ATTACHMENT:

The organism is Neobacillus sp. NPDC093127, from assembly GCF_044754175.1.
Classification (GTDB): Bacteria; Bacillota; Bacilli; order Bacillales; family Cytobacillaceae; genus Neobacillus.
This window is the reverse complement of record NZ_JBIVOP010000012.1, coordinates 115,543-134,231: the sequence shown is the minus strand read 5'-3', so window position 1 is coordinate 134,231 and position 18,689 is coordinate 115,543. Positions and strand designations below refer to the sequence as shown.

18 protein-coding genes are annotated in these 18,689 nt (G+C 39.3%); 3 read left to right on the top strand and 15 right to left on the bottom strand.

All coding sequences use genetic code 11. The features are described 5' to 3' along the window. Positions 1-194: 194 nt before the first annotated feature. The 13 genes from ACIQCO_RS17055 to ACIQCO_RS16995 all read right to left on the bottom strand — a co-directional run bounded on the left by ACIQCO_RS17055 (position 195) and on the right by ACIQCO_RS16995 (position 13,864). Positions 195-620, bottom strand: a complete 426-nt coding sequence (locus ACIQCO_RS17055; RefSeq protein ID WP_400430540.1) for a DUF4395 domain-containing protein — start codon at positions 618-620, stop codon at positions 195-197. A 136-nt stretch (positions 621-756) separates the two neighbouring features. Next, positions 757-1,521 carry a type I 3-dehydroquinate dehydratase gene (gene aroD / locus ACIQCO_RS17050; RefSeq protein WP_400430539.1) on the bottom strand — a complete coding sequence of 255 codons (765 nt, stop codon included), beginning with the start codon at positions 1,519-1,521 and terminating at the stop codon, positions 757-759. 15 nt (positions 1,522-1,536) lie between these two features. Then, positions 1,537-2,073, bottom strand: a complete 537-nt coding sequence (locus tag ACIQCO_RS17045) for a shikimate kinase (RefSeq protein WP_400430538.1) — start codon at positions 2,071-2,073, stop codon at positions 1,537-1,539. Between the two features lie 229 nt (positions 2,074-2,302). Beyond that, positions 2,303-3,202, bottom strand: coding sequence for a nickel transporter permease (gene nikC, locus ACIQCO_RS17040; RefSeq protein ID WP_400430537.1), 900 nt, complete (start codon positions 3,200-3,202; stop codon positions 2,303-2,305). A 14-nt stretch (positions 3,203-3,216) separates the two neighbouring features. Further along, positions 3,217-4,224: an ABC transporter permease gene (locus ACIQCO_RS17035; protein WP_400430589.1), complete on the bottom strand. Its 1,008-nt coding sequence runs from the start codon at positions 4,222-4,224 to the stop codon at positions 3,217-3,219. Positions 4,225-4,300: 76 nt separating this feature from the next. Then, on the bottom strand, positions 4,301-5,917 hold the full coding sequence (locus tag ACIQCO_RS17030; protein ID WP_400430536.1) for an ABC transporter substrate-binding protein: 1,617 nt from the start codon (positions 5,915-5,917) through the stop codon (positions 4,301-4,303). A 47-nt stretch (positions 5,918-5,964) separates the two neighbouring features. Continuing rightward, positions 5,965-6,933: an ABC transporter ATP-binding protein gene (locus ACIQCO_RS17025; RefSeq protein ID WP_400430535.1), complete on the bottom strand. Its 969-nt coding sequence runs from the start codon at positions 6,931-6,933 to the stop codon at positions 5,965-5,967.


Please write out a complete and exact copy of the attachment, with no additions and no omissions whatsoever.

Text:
The organism is Neobacillus sp. NPDC093127, from assembly GCF_044754175.1.
Classification (GTDB): Bacteria; Bacillota; Bacilli; order Bacillales; family Cytobacillaceae; genus Neobacillus.
This window is the reverse complement of record NZ_JBIVOP010000012.1, coordinates 115,543-134,231: the sequence shown is the minus strand read 5'-3', so window position 1 is coordinate 134,231 and position 18,689 is coordinate 115,543. Positions and strand designations below refer to the sequence as shown.

18 protein-coding genes are annotated in these 18,689 nt (G+C 39.3%); 3 read left to right on the top strand and 15 right to left on the bottom strand.

All coding sequences use genetic code 11. The features are described 5' to 3' along the window. Positions 1-194: 194 nt before the first annotated feature. The 13 genes from ACIQCO_RS17055 to ACIQCO_RS16995 all read right to left on the bottom strand — a co-directional run bounded on the left by ACIQCO_RS17055 (position 195) and on the right by ACIQCO_RS16995 (position 13,864). Positions 195-620, bottom strand: a complete 426-nt coding sequence (locus ACIQCO_RS17055; RefSeq protein ID WP_400430540.1) for a DUF4395 domain-containing protein — start codon at positions 618-620, stop codon at positions 195-197. A 136-nt stretch (positions 621-756) separates the two neighbouring features. Next, positions 757-1,521 carry a type I 3-dehydroquinate dehydratase gene (gene aroD / locus ACIQCO_RS17050; RefSeq protein WP_400430539.1) on the bottom strand — a complete coding sequence of 255 codons (765 nt, stop codon included), beginning with the start codon at positions 1,519-1,521 and terminating at the stop codon, positions 757-759. 15 nt (positions 1,522-1,536) lie between these two features. Then, positions 1,537-2,073, bottom strand: a complete 537-nt coding sequence (locus tag ACIQCO_RS17045) for a shikimate kinase (RefSeq protein WP_400430538.1) — start codon at positions 2,071-2,073, stop codon at positions 1,537-1,539. Between the two features lie 229 nt (positions 2,074-2,302). Beyond that, positions 2,303-3,202, bottom strand: coding sequence for a nickel transporter permease (gene nikC, locus ACIQCO_RS17040; RefSeq protein ID WP_400430537.1), 900 nt, complete (start codon positions 3,200-3,202; stop codon positions 2,303-2,305). A 14-nt stretch (positions 3,203-3,216) separates the two neighbouring features. Further along, positions 3,217-4,224: an ABC transporter permease gene (locus ACIQCO_RS17035; protein WP_400430589.1), complete on the bottom strand. Its 1,008-nt coding sequence runs from the start codon at positions 4,222-4,224 to the stop codon at positions 3,217-3,219. Positions 4,225-4,300: 76 nt separating this feature from the next. Then, on the bottom strand, positions 4,301-5,917 hold the full coding sequence (locus tag ACIQCO_RS17030; protein ID WP_400430536.1) for an ABC transporter substrate-binding protein: 1,617 nt from the start codon (positions 5,915-5,917) through the stop codon (positions 4,301-4,303). A 47-nt stretch (positions 5,918-5,964) separates the two neighbouring features. Continuing rightward, positions 5,965-6,933: an ABC transporter ATP-binding protein gene (locus ACIQCO_RS17025; RefSeq protein ID WP_400430535.1), complete on the bottom strand. Its 969-nt coding sequence runs from the start codon at positions 6,931-6,933 to the stop codon at positions 5,965-5,967.